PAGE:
With the holiday season still a recent memory of happier times, we’re featuring someone with a number of Christmas titles to his name for this installment of Get to Know the Casting Director. Dean Fronk is known for his work on a variety of projects that span genres, such as Netflix’s Fatal Affair, the Nicolas Cage-led Left Behind, and the NBA 2K motion-capture video games. He’s also a self-identified “geek” for horror films, and the versatile casting director took some time out to virtually sit down with Casting Networks® and talk more about his work. Keep reading for a window into the casting person behind the credits.

When was the moment you knew that casting was for you?

It was when I started working for Don Pemrick, who is now my business partner at Pemrick Fronk Casting. We’ve worked together for 20 years now, and he’s also one of my best friends. But back when I was an assistant, I experienced running an audition for the first time, and that was when I knew casting was for me. There’s still nothing quite like that moment when you and the director are in the room, and the actor comes in and nails the read. You know without even looking at the director that that actor is the one who’s going to book the part. It’s such a great feeling, especially when you get to tell the actor they got the role. Just seeing their reaction to what they’ve accomplished is awesome. Right now, things are a little different with virtual auditions, but it’s still exciting.

I love when casting directors share about how they’re rooting for actors. And I’m interested to hear more about your work on holiday movies. Can you tell us a favorite memory from casting one of them? 

Yes, and first I’ll say that we’ve been doing holiday films for almost 18 years now. The biggest thing that’s changed over the years is that at first, people didn’t want to do them. But they have such a shelf life, like there are ones still airing that we did 15 years ago. So now we have reps contacting us because actors want to be a part of them. As far as a specific favorite memory, though, I’ll give the example of when I did one of my very first ones called The Santa Trap. It was directed by John Shepphird, who we’ve worked with for many movies, and it starred Robert Hays and Shelley Long. I grew up watching the movie Airplane! and the series Cheers so to get to meet people who’d starred in both was just really special. And we’ve done Christmas movies all over, such as in Utah, Mississippi, New York, Vermont, Louisiana, and Canada. No matter where you are, though, one thing doesn’t change. Everybody loves coming in for a Christmas movie. Actors always seem to be happy when they audition for them — there’s just a good feeling about them.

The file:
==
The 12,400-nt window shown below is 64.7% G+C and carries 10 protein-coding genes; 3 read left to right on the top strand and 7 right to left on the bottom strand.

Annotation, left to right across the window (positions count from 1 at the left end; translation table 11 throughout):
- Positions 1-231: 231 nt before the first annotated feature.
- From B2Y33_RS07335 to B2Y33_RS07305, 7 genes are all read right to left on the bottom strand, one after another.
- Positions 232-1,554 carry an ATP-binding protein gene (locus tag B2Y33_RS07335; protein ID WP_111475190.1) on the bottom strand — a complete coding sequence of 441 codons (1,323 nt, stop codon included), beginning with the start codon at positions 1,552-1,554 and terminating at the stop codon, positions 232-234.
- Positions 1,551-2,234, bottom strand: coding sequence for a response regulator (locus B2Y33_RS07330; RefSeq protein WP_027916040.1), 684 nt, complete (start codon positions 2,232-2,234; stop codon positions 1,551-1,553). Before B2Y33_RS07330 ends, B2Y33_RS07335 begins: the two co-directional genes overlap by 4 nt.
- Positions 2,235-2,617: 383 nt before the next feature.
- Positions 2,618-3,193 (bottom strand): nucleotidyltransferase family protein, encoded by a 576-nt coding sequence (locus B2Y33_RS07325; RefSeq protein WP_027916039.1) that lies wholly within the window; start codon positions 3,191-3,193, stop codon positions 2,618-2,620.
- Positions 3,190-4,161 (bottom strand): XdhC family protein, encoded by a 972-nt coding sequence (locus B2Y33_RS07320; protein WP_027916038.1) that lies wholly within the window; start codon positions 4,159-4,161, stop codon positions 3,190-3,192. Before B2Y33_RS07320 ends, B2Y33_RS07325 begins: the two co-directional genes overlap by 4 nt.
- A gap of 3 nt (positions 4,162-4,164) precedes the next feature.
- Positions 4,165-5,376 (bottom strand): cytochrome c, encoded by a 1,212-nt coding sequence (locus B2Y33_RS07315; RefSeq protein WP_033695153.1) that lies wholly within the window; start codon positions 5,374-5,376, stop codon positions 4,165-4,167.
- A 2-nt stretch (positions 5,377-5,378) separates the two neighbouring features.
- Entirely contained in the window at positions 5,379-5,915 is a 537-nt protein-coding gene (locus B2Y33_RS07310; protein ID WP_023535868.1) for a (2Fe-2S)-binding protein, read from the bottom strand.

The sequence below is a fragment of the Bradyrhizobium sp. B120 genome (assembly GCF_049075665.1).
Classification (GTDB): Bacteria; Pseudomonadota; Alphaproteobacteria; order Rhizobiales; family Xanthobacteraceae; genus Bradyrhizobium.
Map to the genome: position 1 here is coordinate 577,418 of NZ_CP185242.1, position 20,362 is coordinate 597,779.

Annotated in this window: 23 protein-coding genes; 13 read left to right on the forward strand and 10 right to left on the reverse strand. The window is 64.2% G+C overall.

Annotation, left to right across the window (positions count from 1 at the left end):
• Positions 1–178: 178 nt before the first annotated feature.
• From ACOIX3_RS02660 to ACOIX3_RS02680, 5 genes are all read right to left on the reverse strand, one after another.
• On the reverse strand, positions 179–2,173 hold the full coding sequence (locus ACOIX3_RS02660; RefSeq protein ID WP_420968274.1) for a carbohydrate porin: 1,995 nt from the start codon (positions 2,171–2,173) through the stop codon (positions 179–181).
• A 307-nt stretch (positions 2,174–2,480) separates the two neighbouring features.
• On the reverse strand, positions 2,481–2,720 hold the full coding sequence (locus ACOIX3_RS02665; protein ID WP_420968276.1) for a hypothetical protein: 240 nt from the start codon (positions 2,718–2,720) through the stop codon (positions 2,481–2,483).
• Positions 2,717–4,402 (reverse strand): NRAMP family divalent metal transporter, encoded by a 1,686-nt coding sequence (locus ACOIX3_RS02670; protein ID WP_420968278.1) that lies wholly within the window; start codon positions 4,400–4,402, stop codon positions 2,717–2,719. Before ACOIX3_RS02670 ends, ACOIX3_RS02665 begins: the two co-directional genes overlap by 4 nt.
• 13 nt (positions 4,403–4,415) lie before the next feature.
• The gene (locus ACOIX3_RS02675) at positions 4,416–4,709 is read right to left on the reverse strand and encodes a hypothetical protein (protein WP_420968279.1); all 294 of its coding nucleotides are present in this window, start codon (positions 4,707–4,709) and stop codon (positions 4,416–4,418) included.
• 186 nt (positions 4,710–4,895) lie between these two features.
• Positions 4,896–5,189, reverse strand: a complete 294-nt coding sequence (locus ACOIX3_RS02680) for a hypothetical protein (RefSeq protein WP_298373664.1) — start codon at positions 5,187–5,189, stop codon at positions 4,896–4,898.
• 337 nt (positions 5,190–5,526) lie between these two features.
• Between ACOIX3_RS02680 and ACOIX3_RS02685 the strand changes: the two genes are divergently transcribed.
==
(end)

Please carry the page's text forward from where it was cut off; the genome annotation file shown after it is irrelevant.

What a fun genre to cast! Now I have to ask one of my favorite questions for casting directors. If someone made a movie about your life, which actor would you cast to play the role of Dean Fronk?

I would go with Tom Cruise for sure. That comes from growing up in the ’80s, and I’ve been a huge fan of him ever since Taps. I mean, the first-ever expensive pair of sunglasses I owned were aviators, inspired by Top Gun. So I’d love to have him play me.

That is a fantastic choice. And I’m going to pivot here to your work teaching audition technique. Is there one big takeaway you have for actors on that subject? 

Listen, I have one thing that I say to anyone and everyone who ever asks me about the topic. When an actor auditions, there are a lot of aspects about it that they can’t control. But one thing that is in their power is to make sure they’re the most prepared actor we see that day. You need to come in completely knowing your material inside and out. That applies to self-tapes, too, and even more so since you’re not in the room with the casting director. Your only chance to connect with them is through that screen so you don’t want to be looking down as you read off the page.

I hope actors reading this, take note! So before we wrap, can you share what you’re watching at the moment?

I have to say that there are two big ones. We’re watching Big Sky, which is just a great whodunit series. But my absolute favorite show is The Blacklist because James Spader is beyond brilliant. I grew up watching him in all of my favorite shows in the ’80s, and he’s just this fantastic actor. If you ever watch The Blacklist, you’ll see that he captures the screen the whole time. I mean, it happens every episode. 

Fronk’s interview reinforces the idea that casting directors are rooting for actors’ success. Plus, his enthusiasm for the talent he gets to work with, as well as the jobs he books, display Fronk’s passion for what he does. The casting director wrapped with an anecdote about when he was offered a very memorable project, Rudolph the Red-Nosed Reindeer & the Island of Misfit Toys. “I remember sitting there and thinking to myself, ‘I would do this for free,’” Fronk recalled. So no matter what part of the industry you’re in, the casting director reminds us of the importance of getting to do what you love. 

This interview has been edited and condensed. 

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